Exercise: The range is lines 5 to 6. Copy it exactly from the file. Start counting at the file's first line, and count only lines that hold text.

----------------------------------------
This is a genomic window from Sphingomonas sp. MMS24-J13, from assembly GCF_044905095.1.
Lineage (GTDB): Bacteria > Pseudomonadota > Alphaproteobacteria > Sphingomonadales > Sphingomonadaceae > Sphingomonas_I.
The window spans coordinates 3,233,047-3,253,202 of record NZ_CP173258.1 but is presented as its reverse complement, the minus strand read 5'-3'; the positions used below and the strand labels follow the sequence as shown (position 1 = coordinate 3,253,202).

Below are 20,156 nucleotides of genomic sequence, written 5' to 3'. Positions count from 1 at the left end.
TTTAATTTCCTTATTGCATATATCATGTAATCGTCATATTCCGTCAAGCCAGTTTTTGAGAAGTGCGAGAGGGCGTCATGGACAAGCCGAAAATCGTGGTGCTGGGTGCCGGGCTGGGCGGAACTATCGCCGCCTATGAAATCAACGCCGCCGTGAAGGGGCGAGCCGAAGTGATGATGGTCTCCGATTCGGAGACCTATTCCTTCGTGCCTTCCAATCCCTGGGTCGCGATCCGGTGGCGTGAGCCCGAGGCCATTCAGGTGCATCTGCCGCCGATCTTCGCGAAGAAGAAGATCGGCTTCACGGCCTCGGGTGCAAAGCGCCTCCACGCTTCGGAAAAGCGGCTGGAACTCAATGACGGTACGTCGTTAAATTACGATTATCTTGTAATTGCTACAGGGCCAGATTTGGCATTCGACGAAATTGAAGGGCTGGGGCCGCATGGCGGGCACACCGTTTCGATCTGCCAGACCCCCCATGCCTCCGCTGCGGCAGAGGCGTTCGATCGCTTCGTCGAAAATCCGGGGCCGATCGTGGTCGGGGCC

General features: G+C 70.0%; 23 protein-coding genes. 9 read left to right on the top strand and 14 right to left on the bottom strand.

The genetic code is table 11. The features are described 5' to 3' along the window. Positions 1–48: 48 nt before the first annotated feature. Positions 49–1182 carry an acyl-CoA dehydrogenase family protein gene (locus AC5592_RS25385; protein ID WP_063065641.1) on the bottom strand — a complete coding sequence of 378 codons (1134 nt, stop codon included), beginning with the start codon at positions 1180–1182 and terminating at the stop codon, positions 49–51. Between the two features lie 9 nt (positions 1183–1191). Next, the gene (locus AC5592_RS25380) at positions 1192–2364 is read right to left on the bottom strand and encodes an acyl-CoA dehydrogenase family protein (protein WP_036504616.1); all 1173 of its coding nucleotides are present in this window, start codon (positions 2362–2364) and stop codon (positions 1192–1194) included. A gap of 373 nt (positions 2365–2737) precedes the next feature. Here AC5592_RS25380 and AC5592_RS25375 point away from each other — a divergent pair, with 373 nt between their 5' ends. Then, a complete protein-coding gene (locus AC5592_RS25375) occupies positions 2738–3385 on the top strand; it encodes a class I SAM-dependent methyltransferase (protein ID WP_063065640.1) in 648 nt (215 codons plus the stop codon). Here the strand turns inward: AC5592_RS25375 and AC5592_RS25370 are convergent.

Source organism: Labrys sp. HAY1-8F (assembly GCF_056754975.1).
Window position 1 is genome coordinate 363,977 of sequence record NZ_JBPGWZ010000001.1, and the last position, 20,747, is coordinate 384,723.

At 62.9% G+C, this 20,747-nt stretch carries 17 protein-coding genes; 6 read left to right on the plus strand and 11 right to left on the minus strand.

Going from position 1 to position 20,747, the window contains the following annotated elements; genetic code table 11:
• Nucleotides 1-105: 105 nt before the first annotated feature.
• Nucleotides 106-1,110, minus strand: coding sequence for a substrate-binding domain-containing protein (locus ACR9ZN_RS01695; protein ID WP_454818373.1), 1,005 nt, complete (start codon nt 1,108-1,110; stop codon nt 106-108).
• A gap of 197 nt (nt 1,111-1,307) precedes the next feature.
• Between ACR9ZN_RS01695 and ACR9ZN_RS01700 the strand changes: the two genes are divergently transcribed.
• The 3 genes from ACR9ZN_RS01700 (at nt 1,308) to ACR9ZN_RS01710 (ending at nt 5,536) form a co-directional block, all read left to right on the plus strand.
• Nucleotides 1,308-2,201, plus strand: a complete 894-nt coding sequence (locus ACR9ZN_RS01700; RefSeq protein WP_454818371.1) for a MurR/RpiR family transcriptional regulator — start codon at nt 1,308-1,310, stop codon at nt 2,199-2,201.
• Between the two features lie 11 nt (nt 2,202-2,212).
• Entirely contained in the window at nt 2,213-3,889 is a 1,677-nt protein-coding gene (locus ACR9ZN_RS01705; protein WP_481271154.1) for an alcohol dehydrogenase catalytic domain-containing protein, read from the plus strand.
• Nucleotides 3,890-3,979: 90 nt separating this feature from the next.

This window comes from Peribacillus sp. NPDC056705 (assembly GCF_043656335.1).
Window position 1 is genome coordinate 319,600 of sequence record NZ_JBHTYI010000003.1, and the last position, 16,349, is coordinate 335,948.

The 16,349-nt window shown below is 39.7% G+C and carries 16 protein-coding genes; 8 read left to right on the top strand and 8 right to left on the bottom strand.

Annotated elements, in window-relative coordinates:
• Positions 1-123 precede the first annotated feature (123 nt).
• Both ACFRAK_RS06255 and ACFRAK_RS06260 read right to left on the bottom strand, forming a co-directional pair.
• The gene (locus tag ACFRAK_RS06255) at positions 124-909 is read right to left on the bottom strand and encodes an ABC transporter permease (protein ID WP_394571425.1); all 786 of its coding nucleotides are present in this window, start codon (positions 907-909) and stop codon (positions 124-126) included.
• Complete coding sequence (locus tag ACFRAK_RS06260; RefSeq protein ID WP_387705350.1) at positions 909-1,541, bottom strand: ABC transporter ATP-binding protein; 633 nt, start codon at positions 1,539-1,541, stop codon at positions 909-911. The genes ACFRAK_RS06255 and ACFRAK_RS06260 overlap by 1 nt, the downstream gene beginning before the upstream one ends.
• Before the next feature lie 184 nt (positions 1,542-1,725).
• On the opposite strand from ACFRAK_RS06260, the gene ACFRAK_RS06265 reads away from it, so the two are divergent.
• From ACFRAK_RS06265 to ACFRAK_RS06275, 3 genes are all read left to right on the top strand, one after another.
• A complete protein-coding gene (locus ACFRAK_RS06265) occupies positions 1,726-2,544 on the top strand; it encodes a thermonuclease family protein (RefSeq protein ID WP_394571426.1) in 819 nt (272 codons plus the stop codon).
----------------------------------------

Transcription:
TTTAATTTCCTTATTGCATATATCATGTAATCGTCATATTCCGTCAAGCCAGTTTTTGAGAAGTGCGAGAGGGCGTCATGGACAAGCCGAAAATCGTGGTGCTGGGTGCCGGGCTGGGCGGAACTATCGCCGCCTATGAAATCAACGCCGCCGTGAAGGGGCGAGCCGAAGTGATGATGGTCTCCGATTCGGAGACCTATTCCTTCGTGCCTTCCAATCCCTGGGTCGCGATCCGGTGGCGTGAGCCCGAGGCCATTCAGGTGCATCTGCCGCCGATCTTCGCGAAGAAGAAGATCGGCTTCACGGCCTCGGGTGCAAAGCGCCTCCACGCTTCGGAAAAGCGGCTGGAACTCAATGACGGTACGTCGTTAAATTACGATTATCTTGTAATTGCTACAGGGCCAGATTTGGCATTCGACGAAATTGAAGGGCTGGGGCCGCATGGCGGGCACACCGTTTCGATCTGCCAGACCCCCCATGCCTCCGCTGCGGCAGAGGCGTTCGATCGCTTCGTCGAAAATCCGGGGCCGATCGTGGTCGGGGCC

General features: G+C 70.0%; 23 protein-coding genes. 9 read left to right on the top strand and 14 right to left on the bottom strand.